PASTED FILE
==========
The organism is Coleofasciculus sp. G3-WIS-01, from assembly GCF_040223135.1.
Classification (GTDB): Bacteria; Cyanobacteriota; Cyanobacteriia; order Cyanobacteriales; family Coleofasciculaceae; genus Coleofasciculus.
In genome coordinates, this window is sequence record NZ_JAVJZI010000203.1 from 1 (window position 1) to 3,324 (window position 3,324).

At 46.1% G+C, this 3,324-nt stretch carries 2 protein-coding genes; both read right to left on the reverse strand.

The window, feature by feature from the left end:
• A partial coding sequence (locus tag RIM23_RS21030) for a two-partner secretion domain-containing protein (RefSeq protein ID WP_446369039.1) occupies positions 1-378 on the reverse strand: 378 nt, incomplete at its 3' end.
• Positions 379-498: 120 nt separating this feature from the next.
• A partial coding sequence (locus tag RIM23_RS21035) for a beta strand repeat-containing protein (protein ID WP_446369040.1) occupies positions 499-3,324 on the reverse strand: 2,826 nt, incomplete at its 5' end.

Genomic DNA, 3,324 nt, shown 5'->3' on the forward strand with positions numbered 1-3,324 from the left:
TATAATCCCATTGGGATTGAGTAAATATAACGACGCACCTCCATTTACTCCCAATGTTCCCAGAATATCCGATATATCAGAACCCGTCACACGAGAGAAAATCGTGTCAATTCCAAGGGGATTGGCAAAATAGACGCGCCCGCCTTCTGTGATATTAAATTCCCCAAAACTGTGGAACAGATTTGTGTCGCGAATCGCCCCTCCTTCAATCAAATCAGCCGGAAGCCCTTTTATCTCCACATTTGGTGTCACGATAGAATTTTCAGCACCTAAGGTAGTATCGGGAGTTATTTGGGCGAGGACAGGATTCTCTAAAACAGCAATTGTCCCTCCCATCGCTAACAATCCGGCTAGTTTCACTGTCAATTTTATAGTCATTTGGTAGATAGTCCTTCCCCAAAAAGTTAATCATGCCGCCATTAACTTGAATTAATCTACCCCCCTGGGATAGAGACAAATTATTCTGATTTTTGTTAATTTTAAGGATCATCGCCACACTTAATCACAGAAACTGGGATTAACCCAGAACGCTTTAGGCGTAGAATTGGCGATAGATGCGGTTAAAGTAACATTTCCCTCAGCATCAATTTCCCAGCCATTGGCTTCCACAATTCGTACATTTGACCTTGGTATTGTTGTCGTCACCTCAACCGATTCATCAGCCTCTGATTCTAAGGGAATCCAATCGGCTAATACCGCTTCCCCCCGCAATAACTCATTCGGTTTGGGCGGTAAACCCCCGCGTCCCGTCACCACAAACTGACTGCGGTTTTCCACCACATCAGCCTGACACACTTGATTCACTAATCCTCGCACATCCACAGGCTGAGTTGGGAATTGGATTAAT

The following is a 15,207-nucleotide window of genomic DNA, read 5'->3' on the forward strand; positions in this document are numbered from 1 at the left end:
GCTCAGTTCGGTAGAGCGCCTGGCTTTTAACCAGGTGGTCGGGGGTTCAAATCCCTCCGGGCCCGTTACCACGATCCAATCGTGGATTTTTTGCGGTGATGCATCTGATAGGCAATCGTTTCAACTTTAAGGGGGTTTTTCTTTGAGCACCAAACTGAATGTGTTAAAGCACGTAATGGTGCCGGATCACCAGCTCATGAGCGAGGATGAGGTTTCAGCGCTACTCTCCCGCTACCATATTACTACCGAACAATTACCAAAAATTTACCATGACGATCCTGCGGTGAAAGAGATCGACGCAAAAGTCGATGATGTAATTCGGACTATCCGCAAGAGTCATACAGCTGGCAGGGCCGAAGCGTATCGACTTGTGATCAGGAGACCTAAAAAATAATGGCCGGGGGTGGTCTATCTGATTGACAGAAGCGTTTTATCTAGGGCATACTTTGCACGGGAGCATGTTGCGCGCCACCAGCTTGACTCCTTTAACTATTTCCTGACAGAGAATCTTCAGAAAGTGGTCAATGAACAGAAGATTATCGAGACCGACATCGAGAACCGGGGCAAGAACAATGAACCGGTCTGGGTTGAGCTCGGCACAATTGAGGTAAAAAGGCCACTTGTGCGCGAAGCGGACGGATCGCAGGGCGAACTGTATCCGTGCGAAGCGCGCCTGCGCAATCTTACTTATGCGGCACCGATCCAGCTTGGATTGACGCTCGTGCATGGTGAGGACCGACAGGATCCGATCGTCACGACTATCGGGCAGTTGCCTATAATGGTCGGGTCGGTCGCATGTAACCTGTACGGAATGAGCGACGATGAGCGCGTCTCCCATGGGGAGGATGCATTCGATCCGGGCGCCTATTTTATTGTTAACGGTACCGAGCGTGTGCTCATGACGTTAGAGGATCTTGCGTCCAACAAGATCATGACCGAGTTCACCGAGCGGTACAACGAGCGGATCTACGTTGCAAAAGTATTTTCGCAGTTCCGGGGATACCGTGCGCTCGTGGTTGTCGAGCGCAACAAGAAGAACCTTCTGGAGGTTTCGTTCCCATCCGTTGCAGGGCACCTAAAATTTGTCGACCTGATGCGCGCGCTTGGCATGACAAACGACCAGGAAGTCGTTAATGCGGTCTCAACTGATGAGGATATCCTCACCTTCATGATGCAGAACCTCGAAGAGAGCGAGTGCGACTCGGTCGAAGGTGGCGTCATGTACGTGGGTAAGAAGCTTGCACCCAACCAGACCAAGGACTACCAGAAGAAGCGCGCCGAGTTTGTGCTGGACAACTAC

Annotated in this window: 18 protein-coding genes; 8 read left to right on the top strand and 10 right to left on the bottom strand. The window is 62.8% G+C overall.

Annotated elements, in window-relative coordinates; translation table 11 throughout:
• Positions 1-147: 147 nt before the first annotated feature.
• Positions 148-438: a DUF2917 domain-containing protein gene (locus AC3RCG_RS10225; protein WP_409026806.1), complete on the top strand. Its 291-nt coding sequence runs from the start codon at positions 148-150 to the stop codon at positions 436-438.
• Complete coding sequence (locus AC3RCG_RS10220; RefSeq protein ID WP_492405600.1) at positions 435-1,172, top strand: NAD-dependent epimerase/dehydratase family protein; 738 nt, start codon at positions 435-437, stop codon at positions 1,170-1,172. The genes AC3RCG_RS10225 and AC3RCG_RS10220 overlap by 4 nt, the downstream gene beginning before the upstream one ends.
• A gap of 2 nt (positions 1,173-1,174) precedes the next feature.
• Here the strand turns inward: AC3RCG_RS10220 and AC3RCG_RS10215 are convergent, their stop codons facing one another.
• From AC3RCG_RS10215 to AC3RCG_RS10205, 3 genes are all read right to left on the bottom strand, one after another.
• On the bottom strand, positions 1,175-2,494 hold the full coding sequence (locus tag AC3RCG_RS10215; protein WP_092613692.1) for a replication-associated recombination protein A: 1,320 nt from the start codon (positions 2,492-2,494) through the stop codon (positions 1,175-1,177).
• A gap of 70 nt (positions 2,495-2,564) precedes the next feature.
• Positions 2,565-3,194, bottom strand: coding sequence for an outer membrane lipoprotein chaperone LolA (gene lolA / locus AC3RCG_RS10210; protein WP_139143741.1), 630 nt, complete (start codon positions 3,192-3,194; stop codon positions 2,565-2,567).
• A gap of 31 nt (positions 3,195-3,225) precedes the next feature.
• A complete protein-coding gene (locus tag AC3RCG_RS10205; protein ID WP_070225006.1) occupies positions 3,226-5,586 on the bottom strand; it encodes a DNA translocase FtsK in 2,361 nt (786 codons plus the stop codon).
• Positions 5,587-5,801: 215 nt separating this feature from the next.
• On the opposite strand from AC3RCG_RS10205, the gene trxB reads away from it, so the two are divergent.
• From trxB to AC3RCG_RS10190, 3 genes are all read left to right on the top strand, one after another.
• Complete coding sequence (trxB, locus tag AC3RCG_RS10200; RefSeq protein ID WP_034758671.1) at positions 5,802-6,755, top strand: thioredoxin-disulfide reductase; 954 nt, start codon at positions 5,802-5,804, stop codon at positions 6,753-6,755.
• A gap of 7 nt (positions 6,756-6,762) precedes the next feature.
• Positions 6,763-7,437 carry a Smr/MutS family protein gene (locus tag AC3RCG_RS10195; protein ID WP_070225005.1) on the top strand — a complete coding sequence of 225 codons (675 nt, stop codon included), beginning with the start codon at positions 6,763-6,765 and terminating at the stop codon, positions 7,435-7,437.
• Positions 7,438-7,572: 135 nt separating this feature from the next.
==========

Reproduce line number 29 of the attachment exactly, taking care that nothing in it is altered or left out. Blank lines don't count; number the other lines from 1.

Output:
• Complete coding sequence (trxB, locus tag AC3RCG_RS10200; RefSeq protein ID WP_034758671.1) at positions 5,802-6,755, top strand: thioredoxin-disulfide reductase; 954 nt, start codon at positions 5,802-5,804, stop codon at positions 6,753-6,755.